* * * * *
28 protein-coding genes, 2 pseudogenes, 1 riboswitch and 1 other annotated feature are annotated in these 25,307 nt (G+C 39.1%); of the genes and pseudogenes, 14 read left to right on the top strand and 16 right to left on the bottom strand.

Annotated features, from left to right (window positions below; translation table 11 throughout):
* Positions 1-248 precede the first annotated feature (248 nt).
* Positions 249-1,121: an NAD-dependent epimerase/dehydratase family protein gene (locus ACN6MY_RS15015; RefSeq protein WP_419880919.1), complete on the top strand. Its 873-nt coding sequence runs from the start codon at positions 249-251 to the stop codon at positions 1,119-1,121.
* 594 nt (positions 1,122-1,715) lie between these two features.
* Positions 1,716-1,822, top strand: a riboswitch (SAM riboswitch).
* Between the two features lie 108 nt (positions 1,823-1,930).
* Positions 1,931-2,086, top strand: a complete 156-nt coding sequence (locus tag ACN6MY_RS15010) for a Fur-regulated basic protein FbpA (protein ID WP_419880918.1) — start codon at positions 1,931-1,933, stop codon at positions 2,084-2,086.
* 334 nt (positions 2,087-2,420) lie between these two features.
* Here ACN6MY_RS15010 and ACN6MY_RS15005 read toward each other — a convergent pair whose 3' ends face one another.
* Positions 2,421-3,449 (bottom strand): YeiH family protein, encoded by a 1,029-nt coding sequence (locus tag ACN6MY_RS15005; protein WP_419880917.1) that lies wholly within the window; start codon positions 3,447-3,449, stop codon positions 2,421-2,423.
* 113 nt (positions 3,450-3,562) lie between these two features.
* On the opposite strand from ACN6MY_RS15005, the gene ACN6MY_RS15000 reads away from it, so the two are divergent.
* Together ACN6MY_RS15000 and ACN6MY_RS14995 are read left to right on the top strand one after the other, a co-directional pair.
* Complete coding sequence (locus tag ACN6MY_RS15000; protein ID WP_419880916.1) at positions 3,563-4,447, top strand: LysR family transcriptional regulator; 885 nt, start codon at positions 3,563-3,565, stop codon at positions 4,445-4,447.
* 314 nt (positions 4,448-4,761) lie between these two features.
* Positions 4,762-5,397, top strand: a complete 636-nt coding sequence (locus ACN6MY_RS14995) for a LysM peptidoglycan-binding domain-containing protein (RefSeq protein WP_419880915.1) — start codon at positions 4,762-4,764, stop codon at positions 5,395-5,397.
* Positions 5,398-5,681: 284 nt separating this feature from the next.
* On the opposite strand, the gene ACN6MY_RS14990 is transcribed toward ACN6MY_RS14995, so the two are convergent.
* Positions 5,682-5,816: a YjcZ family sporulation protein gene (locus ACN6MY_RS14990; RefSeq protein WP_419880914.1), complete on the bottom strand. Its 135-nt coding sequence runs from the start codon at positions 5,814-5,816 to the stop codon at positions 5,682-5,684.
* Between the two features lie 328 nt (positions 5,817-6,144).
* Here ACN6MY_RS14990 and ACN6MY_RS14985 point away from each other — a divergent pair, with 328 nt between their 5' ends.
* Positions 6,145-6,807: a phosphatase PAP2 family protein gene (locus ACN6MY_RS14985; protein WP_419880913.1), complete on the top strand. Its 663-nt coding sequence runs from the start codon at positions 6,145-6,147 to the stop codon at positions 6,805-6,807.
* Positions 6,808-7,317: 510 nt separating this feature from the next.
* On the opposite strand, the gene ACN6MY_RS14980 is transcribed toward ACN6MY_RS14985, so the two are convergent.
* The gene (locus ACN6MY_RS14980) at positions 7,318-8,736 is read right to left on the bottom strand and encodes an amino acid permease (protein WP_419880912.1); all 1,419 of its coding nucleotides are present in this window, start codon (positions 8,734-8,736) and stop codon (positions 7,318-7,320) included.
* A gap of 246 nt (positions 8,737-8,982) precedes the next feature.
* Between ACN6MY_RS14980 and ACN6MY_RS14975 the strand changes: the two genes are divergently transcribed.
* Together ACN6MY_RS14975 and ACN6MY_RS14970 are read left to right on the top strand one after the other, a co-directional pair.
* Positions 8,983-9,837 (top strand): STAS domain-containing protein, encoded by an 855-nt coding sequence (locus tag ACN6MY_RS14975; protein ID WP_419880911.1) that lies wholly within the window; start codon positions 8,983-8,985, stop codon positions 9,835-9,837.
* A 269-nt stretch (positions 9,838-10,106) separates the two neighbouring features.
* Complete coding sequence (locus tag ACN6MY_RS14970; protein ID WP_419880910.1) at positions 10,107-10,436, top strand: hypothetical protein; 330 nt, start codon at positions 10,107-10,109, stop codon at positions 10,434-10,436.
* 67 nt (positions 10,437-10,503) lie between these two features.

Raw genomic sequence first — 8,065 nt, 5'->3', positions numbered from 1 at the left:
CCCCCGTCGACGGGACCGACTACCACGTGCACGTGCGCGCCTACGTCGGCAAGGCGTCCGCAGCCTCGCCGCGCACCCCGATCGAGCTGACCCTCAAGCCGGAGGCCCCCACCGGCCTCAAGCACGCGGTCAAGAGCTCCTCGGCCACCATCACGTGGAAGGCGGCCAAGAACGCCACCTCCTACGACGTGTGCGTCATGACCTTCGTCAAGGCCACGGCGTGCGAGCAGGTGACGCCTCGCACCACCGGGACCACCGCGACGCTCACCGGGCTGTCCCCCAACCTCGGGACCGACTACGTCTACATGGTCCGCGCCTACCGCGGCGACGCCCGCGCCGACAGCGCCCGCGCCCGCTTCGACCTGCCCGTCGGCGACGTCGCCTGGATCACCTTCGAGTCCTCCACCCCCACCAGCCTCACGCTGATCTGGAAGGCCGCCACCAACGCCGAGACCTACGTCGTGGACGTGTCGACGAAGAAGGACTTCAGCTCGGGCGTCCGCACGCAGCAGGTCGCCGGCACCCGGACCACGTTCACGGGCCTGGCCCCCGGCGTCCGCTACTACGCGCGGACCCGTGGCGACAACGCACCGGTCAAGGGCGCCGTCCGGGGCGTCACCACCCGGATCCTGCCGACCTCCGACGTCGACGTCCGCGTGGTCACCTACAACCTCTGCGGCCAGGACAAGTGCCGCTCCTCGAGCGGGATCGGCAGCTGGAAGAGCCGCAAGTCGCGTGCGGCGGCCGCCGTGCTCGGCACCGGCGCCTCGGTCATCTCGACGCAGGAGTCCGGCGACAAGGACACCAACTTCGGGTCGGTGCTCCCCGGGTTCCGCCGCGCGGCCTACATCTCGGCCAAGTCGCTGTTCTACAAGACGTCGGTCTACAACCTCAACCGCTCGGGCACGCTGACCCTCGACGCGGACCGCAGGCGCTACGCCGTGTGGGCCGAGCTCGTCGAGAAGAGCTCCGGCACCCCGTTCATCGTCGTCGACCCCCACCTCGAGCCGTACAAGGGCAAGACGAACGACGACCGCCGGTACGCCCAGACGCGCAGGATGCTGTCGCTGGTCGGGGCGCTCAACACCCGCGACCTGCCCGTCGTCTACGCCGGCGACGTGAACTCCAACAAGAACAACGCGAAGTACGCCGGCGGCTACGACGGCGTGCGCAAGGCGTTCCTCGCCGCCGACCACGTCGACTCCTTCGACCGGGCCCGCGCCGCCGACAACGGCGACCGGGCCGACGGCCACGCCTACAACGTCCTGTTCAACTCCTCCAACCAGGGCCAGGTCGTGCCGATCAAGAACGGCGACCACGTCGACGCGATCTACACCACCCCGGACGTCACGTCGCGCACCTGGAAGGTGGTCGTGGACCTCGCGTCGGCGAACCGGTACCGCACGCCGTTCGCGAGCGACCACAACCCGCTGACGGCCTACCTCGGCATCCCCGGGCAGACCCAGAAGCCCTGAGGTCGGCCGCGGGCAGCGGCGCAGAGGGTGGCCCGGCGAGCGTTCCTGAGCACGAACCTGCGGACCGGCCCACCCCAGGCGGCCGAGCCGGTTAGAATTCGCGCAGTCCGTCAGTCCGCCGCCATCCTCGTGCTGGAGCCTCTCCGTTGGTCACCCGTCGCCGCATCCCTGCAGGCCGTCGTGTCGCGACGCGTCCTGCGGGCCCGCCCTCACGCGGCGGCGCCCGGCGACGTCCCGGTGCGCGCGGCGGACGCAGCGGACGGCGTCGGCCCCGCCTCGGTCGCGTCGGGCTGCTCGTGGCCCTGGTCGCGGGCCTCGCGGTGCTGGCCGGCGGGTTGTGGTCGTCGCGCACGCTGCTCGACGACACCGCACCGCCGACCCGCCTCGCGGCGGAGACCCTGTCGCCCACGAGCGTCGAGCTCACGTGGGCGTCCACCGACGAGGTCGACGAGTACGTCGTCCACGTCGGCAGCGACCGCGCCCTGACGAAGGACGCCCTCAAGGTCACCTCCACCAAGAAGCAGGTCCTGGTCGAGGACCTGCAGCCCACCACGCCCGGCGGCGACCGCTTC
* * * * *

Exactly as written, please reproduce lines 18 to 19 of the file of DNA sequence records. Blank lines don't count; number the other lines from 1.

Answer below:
* Positions 5,398-5,681: 284 nt separating this feature from the next.
* On the opposite strand, the gene ACN6MY_RS14990 is transcribed toward ACN6MY_RS14995, so the two are convergent.